There are several primary and secondary schools in the area, scoil Bhríde, founded in 1917, was the first gaelscoil in Ireland. Lios na nÓg, another gaelscoil, is located in Cullenswood House on Oakley Road and this was the first school in Ireland where pupils were taught in both Irish and English. St. Endas school moved to Rathfarnham in 1912 leaving the building, Cullenswood House. In 1998, Lios na nÓg moved in and the school went under a major refurbishment over the period 2008-09, the Ranelagh Multi-Denominational School, is another primary school established in September 1988, which is located on the main Ranelagh road close to the luas stop
Rugby is a type of football developed at Rugby School in Rugby, one of many versions of football played at English public schools in the 19th century. The two main types of rugby are rugby league and rugby union, although rugby league initially used rugby union rules, they are now wholly separate sports. Following the 1895 split in rugby football, the two rugby league and rugby union differed in administration only. Soon the rules of rugby league were modified, resulting in two different forms of rugby. After 100 years, in 1995 rugby union joined rugby league, the Greeks and Romans are known to have played many ball games, some of which involved the use of the feet. These games appear to have resembled rugby football, the Roman politician Cicero describes the case of a man who was killed whilst having a shave when a ball was kicked into a barbers shop. Roman ball games already knew the air-filled ball, the follis, episkyros is recognised as an early form of football by FIFA. In 1871, English clubs met to form the Rugby Football Union, in 1892, after charges of professionalism were made against some clubs for paying players for missing work, the Northern Rugby Football Union, usually called the Northern Union, was formed.
The existing rugby union authorities responded by issuing sanctions against the clubs, after the schism, the separate clubs were named rugby league and rugby union. Rugby union is both a professional and amateur game, and is dominated by the first tier unions, Australia, France, Italy, New Zealand, South Africa and Wales. Rugby Union is administered by World Rugby, whose headquarters are located in Dublin and it is the national sport in New Zealand, Fiji, Samoa and Madagascar, and is the most popular form of rugby globally. The Olympic Games have admitted the seven-a-side version of the game, known as Rugby sevens, there was a possibility sevens would be a demonstration sport at the 2012 London Olympics but many sports including sevens were dropped. In Canada and the United States, rugby union evolved into gridiron football, during the late 1800s, the two forms of the game were very similar, but numerous rule changes have differentiated the gridiron-based game from its rugby counterpart. Rugby league is both a professional and amateur game, administered on a level by the Rugby League International Federation.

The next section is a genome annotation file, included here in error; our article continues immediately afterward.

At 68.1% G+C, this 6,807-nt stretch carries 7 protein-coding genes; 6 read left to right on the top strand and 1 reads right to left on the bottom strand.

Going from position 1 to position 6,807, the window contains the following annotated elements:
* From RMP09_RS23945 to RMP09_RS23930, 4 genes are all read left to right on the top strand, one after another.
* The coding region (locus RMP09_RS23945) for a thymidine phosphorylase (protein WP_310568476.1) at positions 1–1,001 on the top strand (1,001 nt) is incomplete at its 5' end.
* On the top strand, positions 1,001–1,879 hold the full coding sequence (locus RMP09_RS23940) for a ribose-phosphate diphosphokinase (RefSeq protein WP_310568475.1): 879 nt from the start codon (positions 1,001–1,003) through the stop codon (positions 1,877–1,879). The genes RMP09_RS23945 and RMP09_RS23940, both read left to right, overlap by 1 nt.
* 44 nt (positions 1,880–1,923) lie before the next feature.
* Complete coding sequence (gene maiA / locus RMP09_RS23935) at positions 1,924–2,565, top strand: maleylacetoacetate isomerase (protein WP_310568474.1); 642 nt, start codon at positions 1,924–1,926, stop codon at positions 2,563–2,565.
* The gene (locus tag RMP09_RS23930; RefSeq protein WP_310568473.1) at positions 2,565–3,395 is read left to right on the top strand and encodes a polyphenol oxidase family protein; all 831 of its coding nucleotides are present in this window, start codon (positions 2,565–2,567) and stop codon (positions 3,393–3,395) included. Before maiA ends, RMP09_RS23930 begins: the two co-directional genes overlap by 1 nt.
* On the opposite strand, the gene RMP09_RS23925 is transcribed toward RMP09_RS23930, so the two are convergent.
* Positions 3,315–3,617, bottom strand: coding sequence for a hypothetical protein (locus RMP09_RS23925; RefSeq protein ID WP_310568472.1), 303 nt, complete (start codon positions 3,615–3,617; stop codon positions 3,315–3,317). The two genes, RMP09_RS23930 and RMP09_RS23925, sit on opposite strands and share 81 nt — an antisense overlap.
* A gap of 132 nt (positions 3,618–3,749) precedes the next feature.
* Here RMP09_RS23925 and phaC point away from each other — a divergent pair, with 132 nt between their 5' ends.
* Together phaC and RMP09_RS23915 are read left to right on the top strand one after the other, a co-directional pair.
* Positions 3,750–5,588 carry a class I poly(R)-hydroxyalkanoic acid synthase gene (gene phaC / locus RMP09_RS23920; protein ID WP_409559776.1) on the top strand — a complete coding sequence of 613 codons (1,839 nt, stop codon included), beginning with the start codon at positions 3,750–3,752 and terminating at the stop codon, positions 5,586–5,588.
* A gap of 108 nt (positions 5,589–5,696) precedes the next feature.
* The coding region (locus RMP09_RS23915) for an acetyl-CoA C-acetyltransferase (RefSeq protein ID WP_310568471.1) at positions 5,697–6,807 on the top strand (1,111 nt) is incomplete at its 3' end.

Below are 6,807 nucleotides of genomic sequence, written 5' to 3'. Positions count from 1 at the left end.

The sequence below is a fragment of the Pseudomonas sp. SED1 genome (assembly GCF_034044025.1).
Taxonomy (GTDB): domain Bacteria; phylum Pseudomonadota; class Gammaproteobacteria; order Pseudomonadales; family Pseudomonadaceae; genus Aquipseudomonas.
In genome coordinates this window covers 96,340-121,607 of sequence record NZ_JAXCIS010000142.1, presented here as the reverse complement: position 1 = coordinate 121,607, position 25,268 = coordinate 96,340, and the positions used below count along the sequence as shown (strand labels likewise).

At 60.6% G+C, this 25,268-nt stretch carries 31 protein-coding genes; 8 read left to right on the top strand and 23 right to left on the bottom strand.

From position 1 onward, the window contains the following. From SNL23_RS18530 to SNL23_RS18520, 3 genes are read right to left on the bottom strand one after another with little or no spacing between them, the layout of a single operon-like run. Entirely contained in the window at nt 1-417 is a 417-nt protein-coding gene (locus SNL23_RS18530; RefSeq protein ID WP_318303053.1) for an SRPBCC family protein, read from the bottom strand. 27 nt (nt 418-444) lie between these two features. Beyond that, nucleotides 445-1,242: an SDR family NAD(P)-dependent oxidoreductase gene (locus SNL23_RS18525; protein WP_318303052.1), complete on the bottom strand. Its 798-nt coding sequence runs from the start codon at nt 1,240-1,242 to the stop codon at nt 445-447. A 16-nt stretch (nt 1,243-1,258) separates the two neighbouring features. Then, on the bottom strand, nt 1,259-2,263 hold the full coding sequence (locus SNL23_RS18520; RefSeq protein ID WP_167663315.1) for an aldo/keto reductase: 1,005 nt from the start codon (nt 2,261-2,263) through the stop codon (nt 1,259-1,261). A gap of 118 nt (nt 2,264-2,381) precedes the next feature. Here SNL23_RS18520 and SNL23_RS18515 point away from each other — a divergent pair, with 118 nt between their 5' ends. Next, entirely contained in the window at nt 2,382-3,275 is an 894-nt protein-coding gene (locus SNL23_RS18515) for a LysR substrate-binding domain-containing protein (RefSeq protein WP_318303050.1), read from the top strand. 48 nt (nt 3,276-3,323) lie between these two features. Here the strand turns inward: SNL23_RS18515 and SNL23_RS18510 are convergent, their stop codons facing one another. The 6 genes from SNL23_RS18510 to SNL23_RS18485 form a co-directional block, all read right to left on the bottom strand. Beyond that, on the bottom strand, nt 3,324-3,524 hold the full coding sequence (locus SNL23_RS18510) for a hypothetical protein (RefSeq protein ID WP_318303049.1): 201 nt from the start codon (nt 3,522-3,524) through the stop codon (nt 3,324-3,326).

International Rugby League is dominated by Australia and New Zealand, in Papua New Guinea it is the national sport. Other nations from the South Pacific and Europe play in the Pacific Cup, distinctive features common to both rugby codes include the oval ball and throwing the ball forward is not allowed, so that players can gain ground only by running with the ball or by kicking it. As the sport of rugby league moved further away from its counterpart, rule changes were implemented with the aim of making a faster-paced. League players may not contest possession after making a tackle, play is continued with a play-the-ball, in league, if the team in possession fails to score before a set of six tackles, it surrenders possession